"I consider Monday's debate to be
probably one of the most important
debates I will participate in," because
of the "caliber" of those attending,
Tisch said.
Attorney Irwin Ellman, who
represented the group which
challenged the voucher plan, said he is
not worried that the proposal will
become law.
"IF THE PROPOSAL should pass in
November, I am confident it would be

challenged under federal law," Ellman
said.
Since the court already approved two
tax proposals, both challenged by
Zolton Ferency, the unsuccessful
Democratic gubernatorial candidate,
the justices "might have been hesitant
to disapprove this one," Ellman said.
The three arguments elaborated upon"
by the Ellman group before the court
were:
" The petition circulated to get the
proposal on the ballot was deceptive
because it had a two-inch flyer attached
to it - making the page larger than the
regulation si'e - which was removed,
before the document was filed.

" The heading on the petition was not
a true heading, as it was located on the
side, rather than the top, of the page.
" The paper misquoted a section of
the state constitution that would be
altered by passage of the proposal.
The proposal violates the constitution
because it provides for state funding of
parochial schools.

SUBSCRIBE TO THE
DAILY-Call 764-0558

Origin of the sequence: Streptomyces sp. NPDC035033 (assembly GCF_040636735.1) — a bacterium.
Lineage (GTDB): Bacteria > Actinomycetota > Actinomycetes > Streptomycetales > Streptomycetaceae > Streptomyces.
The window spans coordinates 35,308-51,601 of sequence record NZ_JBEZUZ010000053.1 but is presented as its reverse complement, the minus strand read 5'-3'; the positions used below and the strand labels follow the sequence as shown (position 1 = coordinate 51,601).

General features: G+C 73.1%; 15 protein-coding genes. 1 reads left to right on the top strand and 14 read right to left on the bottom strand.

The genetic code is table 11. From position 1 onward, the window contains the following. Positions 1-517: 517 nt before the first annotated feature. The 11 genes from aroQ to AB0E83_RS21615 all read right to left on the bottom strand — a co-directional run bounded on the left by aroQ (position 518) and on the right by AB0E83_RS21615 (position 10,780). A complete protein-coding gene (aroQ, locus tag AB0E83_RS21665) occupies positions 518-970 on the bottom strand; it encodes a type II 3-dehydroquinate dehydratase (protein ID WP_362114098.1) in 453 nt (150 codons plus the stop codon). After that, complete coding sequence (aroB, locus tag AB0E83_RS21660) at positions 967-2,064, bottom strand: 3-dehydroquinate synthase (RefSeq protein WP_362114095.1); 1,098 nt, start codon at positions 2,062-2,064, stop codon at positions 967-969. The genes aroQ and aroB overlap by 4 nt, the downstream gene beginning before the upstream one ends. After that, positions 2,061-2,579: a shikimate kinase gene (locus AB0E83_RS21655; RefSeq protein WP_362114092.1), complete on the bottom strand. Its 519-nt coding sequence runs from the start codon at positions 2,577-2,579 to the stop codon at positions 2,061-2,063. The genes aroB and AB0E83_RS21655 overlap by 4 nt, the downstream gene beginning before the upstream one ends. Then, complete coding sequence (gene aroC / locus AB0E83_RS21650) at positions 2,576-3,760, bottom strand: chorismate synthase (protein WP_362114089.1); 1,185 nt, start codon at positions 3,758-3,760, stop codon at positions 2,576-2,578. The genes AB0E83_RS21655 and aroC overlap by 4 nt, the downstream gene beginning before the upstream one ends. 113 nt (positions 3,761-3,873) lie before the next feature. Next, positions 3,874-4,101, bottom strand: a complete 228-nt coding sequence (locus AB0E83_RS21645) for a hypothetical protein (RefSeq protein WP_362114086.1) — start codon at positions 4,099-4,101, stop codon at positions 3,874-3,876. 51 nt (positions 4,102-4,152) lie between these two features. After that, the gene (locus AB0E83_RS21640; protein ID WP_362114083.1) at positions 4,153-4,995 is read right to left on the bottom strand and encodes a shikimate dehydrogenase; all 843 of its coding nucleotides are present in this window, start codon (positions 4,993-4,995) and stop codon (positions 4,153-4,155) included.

Bryan Bowers at Ark

(Continued from Page 5)
big breakfast and I go back to lid."
After a few of his own songs, in-
cluding the title cut from his album The
View From Home, Bowers engaged the
audience in a series of sing alongs.
Everyone seemed to know "I'll Fly
Away," and Bowers smiled, strumming
away, as everyone else bellowed the
chorus. The response was equally en-
thusiastic for his final number of the
opening set, "Walking in Jerusalem."
"The autoharp is only magic when
it's in tune,' said Bowers between sets
as he -carefully checked over all five
harps he carries with him on stage.:
"They slip out of tune easily, and, since
I'm a perfectionist about it, I spend
hours a day getting everything just
right. I've got to have one for each key,
just like harmonicas, and that adds to
the job."
WHEN BRYAN slows down his
picking style, it's easy to see how the
fingers work together as they scratch
the strings. The level of difficulty would

be about on par with playing three
finger banjo picking with all five
fingers, without being able to look at the
strings. The second set was as well
paced and performed as the first, with
Bowers talking easily to the crowd, but
never rambling.
All this was a lead in to a song with
the message, "I'd no more love one
kinda woman than drink one kinda
wine." He continued with many songs
familiar to the audience including
"Liza Jane," punctuated with verses
like: "I know a gal who lives on the hill/
She won't do it but her sister will."
Bowers has a keen performing edge
and magnificent taste for pacing, the
content of the musical show, the ac-
companiment to his vocal numbers,
and the manner in which he related to
the audience. An entertainer like this
will hardly ever give a poor show, and
it's incumbent on even the most casual
folk listener to come see the captivating
Bryan Bowers next time he visits the
Ark.

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FORMING FOR
DEC. 2nd LSAT